My fictional cathedral city of Barchester (and yes, that’s the same fictional city created by Anthony Trollope in the 1850s) needed a founder. In my novel The Lost Book of the Grail, the reader encounters bits and pieces of the history of Barchester from the beginnings in Saxon times through invasions by Vikings and Normans, the upheavals of the Reformation and the Civil War, and even the Nazi bombings of World War II. But through all that history I wanted the spirit of the founder to permeate, and I wanted the founder to be a woman.
I returned to my boarding school recently to spend a day as visiting writer, talking with boys about the writing process, the writing business, and my novel The Bookman’s Tale, which some of the classes had read. The imminent trip made me go digging through a file of old high school English papers and I found that I still have a paper to which I frequently refer when talking to groups about The Bookman’s Tale.
I didn’t hold it in my hand until after I had written the second draft of First Impressions. The first edition of Jane Austen’s immortal Pride and Prejudice. It is a book at the center of my own novel, coming out in next week from Viking. I had written what I thought of as a very intimate scene in which my protagonist, Sophie Collingwood, who adores Jane Austen, holds a first edition in her hands. After Sophie opens the first of the three small volumes that holds her favorite text and reads the famous opening, she thinks:
One question that pops up sometimes when I am talking to people about writing is “Where do you get names?” Names are tricky, I find. Sometimes a name simply presents itself to me. For some reason I always knew Peter Byerly in The Bookman’s Tale would be a Peter. It had nothing to do with the symbolic meaning of the name—I wasn’t trying to imply that he is a rock. He just always seemed like a Peter. Sophie Collingwood in First Impressions is named after my dog, Sophie, and Lewis Carroll’s nephew and biographer, Stuart Collingwood. Yet as soon as she was named, she became Sophie Collingwood, and could not possibly be anyone else. This brings up another tricky thing about names. I find I have to get it right the first time—it’s hard to rename a character once I have gotten to know her.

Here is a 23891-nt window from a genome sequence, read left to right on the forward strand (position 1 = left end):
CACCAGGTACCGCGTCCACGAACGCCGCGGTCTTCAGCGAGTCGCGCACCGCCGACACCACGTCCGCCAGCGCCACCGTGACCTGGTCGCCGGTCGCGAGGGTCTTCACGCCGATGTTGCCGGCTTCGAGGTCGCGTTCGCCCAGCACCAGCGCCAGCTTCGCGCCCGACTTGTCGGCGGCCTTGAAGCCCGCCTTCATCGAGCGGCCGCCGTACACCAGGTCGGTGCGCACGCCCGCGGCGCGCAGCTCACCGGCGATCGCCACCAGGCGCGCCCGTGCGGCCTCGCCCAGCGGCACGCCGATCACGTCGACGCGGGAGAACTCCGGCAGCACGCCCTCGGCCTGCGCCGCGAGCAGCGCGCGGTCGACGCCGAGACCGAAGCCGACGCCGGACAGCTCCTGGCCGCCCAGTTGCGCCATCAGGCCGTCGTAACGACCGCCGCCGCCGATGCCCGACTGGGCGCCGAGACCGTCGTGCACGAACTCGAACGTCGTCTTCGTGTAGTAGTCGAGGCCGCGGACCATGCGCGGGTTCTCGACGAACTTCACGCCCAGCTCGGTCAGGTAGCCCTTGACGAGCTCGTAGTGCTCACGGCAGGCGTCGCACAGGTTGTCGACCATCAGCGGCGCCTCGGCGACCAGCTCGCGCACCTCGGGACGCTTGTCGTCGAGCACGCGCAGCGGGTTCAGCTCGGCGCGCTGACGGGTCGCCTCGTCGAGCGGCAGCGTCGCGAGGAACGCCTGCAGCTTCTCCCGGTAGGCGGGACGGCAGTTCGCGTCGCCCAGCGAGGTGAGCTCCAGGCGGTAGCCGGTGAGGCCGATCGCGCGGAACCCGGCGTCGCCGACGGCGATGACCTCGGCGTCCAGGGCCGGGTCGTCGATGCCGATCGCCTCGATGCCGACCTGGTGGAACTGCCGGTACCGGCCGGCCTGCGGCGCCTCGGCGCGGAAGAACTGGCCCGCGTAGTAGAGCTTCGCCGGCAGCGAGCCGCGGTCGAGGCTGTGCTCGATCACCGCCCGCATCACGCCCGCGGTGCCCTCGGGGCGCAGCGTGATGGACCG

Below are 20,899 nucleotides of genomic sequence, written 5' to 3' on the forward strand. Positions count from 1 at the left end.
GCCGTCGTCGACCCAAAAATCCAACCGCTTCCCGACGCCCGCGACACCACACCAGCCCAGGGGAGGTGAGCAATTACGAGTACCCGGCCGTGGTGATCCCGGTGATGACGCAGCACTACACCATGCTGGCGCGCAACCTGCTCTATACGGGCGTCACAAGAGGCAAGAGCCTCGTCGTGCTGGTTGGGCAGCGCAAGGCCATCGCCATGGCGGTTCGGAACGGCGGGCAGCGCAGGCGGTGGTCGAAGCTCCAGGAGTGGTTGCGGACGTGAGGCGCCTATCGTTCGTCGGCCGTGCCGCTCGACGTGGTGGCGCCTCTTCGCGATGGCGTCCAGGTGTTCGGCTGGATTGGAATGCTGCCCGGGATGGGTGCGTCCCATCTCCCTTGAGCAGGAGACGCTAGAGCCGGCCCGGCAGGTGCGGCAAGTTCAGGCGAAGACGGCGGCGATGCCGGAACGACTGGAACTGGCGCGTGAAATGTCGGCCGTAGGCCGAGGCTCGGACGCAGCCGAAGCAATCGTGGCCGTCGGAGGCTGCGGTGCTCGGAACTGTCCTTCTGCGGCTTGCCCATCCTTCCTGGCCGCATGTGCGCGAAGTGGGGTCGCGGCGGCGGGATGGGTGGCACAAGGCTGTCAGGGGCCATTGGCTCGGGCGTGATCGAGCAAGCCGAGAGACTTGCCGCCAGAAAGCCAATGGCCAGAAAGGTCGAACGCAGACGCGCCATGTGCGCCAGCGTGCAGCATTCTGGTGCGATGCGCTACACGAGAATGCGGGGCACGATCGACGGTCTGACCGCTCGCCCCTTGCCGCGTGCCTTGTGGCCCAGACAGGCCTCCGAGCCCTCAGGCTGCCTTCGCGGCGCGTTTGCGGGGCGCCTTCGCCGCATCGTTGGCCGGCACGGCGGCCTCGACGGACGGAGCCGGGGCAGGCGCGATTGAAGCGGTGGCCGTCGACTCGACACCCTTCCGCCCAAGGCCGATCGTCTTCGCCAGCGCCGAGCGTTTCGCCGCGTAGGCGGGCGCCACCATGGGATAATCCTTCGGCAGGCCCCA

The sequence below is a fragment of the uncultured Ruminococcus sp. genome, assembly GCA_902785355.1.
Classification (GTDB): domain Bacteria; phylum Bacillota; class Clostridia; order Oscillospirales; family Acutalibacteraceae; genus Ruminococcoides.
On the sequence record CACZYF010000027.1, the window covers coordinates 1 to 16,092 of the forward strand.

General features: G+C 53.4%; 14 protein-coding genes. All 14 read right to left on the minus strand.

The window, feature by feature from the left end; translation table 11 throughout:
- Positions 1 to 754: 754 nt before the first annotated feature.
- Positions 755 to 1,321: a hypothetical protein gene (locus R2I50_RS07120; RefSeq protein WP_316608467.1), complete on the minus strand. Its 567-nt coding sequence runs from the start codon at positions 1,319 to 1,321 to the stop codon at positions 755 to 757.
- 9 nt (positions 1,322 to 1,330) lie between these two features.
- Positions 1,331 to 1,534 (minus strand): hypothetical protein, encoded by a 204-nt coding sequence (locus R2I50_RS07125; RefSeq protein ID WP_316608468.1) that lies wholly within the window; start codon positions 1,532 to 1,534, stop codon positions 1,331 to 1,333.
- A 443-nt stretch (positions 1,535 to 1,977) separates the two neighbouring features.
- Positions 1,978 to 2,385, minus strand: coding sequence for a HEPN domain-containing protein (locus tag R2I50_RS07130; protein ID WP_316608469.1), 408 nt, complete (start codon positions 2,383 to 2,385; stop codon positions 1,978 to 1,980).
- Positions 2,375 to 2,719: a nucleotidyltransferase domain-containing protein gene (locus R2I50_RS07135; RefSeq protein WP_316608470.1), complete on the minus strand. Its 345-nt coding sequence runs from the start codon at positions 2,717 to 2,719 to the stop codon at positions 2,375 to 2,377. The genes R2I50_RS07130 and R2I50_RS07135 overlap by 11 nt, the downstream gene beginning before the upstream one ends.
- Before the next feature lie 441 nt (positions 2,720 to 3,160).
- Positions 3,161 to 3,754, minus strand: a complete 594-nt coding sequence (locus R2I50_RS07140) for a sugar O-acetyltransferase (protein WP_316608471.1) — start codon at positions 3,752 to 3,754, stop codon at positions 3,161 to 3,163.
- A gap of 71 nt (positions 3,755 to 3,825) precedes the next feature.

Well, Easter was a little over a week ago, and I’m sure that many of you settled in with bowls of popcorn for the annual screening of The Ten Commandments. Whether you think this marathon epic is the greatest film ever made, the biggest piece of cheese ever to emanate from Hollywood, or both, every year ancient Egyptians speak with British, American, and some unidentifiable accents. What does this have to do with books? Only that it reminds me of the afterward I wrote to my 1993 book Everybody’s Guide to Book Collecting. A lot has changed in the book world since 1993, but a lot of the book remains relevant, especially, I think, my “Ten Commandments of Book Collecting.” Here they are in the original form:
Not long ago, I received an e-mail from a reader who had enjoyed The Bookman’s Tale but who especially connected with one of the acknowledgements (please always read an author’s acknowledgements—they are often the most revealing part of a book). In this case, I had thanked, among my book collecting mentors, Stan Marx. My reader wrote to me: “I was a friend of Stan’s and member of the Long Island book group which he was instrumental in forming. He was a good, kind and intelligent man.”
In my novel The Bookman’s Tale, Peter Byerly uses the term “Holy Grail” to refer to the ultimate acquisition for a book collector. I’ve been with groups of collectors who bandy this term about; “What’s you’re Holy Grail?” is a frequent question, meaning what book, more than any other, would you like to acquire. When I started collecting, my Holy Grail was the true first edition of Alice’s Adventures in Wonderland. Only twenty-two copies survive, and all but five of those are in museums or libraries. In 1986, I was lucky enough to buy one of those five at auction.
I include the topic of competition in our ongoing discussion of why we collect books (see previous blogs in July and August 2013) not because I think it is a good reason to collect, but because I recognize that, for some, it is a motivating factor. On the occasion of the beginning of the Winter Olympics, when the idea of competition is foremost in the minds of many, it seems a good idea to offer a few thoughts on the book collector as competitor.
130 years ago this evening, nine bibliophiles met at the New York home of Robert Hoe to discuss the idea of founding a club dedicated to the book arts. Within two weeks the men had drafted a constitution and named their new club after the great French book collector and man of letters Jean Grolier (1490–1565) and The Grolier Club was born. It was the first major book collecting club in the United States and I’ve been proud to be a member for more than a decade.